Freight forwarders’ association speaks on forex ban for food imports


The National Association of Government Approved Freight Forwarders (NAGAFF) on Thursday said the ban on foreign exchange (forex) allocation to food imports would benefit the economy if well implemented.

The National Publicity Secretary of the association, Stanley Ezenga, made the statement in an interview with the News Agency of Nigeria (NAN) in Lagos.

He was reacting to Tuesday’s directive by President Muhammadu Buhari to the Central Bank of Nigeria (CBN) to halt allocation of foreign exchange for food imports.

Buhari, who gave the directive while hosting some governors of the All Progressives Congress (APC) in his hometown, Daura, Katsina State, said the directive was to achieve steady increase in agricultural production.

He said apart from helping to promote food sufficiency, the step was also to conserve foreign exchange for use to diversify the economy.

Ezenga said the directive, if well carried out, would help promote food sufficiency, conserve scarce foreign exchange and ultimately help to grow the economy.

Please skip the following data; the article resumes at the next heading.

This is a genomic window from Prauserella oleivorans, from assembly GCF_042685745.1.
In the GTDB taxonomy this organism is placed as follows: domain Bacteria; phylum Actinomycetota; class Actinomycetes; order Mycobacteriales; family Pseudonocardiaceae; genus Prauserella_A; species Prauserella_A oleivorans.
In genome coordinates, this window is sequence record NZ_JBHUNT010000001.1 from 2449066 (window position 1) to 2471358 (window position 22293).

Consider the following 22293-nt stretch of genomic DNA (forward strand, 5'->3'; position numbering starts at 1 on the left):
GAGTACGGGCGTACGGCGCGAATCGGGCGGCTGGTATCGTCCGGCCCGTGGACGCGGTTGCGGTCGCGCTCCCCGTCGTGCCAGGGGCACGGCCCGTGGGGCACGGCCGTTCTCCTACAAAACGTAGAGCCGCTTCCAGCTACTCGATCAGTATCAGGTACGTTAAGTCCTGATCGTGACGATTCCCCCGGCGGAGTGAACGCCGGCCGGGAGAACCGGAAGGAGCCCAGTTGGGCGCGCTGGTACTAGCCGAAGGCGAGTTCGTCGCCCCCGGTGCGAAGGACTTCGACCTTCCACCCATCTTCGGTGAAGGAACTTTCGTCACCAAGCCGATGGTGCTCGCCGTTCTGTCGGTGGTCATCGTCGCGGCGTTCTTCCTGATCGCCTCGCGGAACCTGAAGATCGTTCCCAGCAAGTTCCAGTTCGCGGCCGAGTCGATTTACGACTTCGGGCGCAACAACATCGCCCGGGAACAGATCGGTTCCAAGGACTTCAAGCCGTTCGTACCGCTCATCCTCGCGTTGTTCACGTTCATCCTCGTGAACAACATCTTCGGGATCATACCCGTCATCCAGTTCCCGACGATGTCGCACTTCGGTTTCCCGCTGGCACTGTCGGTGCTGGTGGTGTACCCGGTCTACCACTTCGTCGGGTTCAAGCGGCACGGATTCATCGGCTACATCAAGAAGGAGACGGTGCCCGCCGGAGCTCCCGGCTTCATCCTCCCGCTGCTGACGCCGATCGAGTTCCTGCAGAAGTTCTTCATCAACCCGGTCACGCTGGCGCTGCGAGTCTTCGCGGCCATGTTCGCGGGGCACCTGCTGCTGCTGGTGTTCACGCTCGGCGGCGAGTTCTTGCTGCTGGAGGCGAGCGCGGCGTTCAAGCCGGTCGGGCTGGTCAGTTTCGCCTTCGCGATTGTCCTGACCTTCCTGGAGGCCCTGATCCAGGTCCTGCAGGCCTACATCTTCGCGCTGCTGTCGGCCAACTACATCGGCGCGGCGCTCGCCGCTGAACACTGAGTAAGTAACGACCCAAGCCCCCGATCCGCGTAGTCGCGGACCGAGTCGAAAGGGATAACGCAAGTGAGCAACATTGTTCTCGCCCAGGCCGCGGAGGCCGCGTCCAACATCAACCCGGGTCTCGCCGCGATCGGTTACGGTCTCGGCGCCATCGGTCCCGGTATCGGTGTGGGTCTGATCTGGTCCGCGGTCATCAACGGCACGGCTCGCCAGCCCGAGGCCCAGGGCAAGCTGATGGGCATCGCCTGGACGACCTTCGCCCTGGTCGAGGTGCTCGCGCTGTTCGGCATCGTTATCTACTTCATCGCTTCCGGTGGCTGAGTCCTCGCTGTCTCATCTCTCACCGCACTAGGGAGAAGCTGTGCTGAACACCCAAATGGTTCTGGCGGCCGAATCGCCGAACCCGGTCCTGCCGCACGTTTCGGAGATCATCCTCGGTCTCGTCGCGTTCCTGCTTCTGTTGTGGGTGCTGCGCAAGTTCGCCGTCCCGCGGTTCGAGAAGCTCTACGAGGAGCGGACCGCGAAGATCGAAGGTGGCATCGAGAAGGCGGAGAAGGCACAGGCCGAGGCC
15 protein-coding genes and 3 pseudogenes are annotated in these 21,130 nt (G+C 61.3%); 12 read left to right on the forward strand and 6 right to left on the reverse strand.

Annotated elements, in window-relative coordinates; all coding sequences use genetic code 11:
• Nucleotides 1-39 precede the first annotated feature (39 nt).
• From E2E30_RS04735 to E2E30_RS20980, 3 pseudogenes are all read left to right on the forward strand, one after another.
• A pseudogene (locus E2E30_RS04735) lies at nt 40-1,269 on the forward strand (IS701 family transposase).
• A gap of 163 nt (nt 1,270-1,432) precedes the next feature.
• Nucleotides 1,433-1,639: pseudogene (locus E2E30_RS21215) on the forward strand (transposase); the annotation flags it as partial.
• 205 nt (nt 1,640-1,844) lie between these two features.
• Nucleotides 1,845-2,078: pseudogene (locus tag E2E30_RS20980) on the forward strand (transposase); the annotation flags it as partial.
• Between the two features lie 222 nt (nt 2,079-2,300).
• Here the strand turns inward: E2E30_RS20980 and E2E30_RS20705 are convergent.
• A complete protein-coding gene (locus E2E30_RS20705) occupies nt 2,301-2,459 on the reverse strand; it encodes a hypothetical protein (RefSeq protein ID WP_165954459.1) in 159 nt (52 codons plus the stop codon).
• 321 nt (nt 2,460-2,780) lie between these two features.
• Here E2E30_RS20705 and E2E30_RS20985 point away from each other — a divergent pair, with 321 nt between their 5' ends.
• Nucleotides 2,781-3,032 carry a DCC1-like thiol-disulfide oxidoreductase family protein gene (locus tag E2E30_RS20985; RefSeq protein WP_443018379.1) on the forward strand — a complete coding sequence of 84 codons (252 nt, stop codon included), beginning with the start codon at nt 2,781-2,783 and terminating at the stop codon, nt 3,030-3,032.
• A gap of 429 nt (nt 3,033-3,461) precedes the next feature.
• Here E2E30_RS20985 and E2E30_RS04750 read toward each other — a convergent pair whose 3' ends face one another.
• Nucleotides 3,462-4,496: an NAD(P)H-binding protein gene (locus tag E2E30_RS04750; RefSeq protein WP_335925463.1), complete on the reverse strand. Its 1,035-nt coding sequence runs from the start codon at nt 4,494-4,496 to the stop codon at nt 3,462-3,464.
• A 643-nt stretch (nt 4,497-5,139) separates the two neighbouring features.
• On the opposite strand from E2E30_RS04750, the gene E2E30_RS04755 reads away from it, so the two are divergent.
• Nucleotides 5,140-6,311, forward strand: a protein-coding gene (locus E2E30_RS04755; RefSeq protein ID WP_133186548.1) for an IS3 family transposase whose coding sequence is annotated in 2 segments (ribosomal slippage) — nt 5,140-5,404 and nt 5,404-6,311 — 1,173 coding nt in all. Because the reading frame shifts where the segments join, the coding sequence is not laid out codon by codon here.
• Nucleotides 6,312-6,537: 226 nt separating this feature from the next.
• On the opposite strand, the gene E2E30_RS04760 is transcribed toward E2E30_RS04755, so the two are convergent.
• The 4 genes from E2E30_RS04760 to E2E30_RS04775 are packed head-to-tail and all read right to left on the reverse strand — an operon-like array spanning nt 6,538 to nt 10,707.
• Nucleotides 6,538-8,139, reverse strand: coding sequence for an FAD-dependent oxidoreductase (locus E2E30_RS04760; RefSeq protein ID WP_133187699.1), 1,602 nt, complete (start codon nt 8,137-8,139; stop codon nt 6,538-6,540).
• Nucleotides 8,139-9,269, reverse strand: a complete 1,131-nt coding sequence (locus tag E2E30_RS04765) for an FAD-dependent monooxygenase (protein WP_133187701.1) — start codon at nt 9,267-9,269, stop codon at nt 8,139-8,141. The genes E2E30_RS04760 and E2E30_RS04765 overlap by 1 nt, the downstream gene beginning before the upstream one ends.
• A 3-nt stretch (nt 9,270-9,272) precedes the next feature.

He, however, urged the Federal Government to give details about the food items that were affected by the ban, warning that a blanket ban would hurt the economy.

“The ban will no doubt help the economy in terms of improving our balance of trade and conservation of foreign reserves.

“But then, a blanket ban would have a great impact at this moment, considering the conflicts between farmers and herders lately which have threatened access to food items for industrial use.

“Therefore, the question to ask is, what categories of food items are affected by the ban?

“The government did not give details and stakeholders are at a loss. We need clarification so that we can be guided as critical stakeholders in international trade. As it is now, everything is sketchy,” he said.

On how the ban would affect freight forwarders, Ezenga said the ban would naturally reduce volume of cargo at the ports, meaning less business for freight forwarders.

He, however, said the economic interest of the country was more important, saying the interests of freight forwarders should be secondary to those of the country.

“Yes, the volume of cargo would be reduced by the ban and our people would have less jobs but that is not a problem so long it favours the economy.

“We as freight forwarders live in the economy and if the economy is growing we are happy. It is not about our short-term interests, it is about the country. We only hope the restriction would be done in such a way that the desired objectives are achieved,’’ he said.


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